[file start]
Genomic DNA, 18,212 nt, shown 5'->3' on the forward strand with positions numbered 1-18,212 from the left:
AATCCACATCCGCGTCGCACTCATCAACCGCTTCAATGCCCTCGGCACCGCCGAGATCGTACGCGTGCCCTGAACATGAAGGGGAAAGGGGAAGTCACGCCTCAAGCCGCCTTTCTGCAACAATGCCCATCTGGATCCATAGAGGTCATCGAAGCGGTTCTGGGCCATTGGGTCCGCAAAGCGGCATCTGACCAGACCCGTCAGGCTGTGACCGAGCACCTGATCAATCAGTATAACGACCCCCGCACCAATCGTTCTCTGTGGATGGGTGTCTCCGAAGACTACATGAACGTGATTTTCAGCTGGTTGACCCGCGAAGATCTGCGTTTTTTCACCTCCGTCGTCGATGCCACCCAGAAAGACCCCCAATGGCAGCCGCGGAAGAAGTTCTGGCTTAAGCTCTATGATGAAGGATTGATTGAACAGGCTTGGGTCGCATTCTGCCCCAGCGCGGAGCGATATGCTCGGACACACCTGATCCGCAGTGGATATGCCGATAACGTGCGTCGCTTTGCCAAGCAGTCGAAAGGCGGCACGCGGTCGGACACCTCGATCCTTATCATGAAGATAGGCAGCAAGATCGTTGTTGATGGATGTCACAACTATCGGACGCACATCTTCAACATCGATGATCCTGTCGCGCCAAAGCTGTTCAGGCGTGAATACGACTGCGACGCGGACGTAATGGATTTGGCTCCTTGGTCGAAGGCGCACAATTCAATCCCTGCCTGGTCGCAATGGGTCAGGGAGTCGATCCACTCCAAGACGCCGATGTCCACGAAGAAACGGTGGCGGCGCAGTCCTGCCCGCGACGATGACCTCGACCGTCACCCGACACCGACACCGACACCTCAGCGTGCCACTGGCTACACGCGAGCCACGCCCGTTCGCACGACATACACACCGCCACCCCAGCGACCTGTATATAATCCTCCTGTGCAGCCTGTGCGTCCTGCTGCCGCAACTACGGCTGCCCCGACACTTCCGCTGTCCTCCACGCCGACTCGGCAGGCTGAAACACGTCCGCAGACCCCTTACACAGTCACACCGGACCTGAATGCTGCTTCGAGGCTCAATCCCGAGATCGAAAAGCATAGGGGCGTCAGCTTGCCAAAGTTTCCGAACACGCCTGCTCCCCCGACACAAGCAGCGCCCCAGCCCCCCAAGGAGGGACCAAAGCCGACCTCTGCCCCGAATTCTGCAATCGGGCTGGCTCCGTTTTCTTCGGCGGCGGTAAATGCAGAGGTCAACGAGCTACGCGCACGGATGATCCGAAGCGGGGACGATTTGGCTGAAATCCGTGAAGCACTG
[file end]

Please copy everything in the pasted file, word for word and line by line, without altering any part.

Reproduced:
Genomic DNA, 18,212 nt, shown 5'->3' on the forward strand with positions numbered 1-18,212 from the left:
AATCCACATCCGCGTCGCACTCATCAACCGCTTCAATGCCCTCGGCACCGCCGAGATCGTACGCGTGCCCTGAACATGAAGGGGAAAGGGGAAGTCACGCCTCAAGCCGCCTTTCTGCAACAATGCCCATCTGGATCCATAGAGGTCATCGAAGCGGTTCTGGGCCATTGGGTCCGCAAAGCGGCATCTGACCAGACCCGTCAGGCTGTGACCGAGCACCTGATCAATCAGTATAACGACCCCCGCACCAATCGTTCTCTGTGGATGGGTGTCTCCGAAGACTACATGAACGTGATTTTCAGCTGGTTGACCCGCGAAGATCTGCGTTTTTTCACCTCCGTCGTCGATGCCACCCAGAAAGACCCCCAATGGCAGCCGCGGAAGAAGTTCTGGCTTAAGCTCTATGATGAAGGATTGATTGAACAGGCTTGGGTCGCATTCTGCCCCAGCGCGGAGCGATATGCTCGGACACACCTGATCCGCAGTGGATATGCCGATAACGTGCGTCGCTTTGCCAAGCAGTCGAAAGGCGGCACGCGGTCGGACACCTCGATCCTTATCATGAAGATAGGCAGCAAGATCGTTGTTGATGGATGTCACAACTATCGGACGCACATCTTCAACATCGATGATCCTGTCGCGCCAAAGCTGTTCAGGCGTGAATACGACTGCGACGCGGACGTAATGGATTTGGCTCCTTGGTCGAAGGCGCACAATTCAATCCCTGCCTGGTCGCAATGGGTCAGGGAGTCGATCCACTCCAAGACGCCGATGTCCACGAAGAAACGGTGGCGGCGCAGTCCTGCCCGCGACGATGACCTCGACCGTCACCCGACACCGACACCGACACCTCAGCGTGCCACTGGCTACACGCGAGCCACGCCCGTTCGCACGACATACACACCGCCACCCCAGCGACCTGTATATAATCCTCCTGTGCAGCCTGTGCGTCCTGCTGCCGCAACTACGGCTGCCCCGACACTTCCGCTGTCCTCCACGCCGACTCGGCAGGCTGAAACACGTCCGCAGACCCCTTACACAGTCACACCGGACCTGAATGCTGCTTCGAGGCTCAATCCCGAGATCGAAAAGCATAGGGGCGTCAGCTTGCCAAAGTTTCCGAACACGCCTGCTCCCCCGACACAAGCAGCGCCCCAGCCCCCCAAGGAGGGACCAAAGCCGACCTCTGCCCCGAATTCTGCAATCGGGCTGGCTCCGTTTTCTTCGGCGGCGGTAAATGCAGAGGTCAACGAGCTACGCGCACGGATGATCCGAAGCGGGGACGATTTGGCTGAAATCCGTGAAGCACTG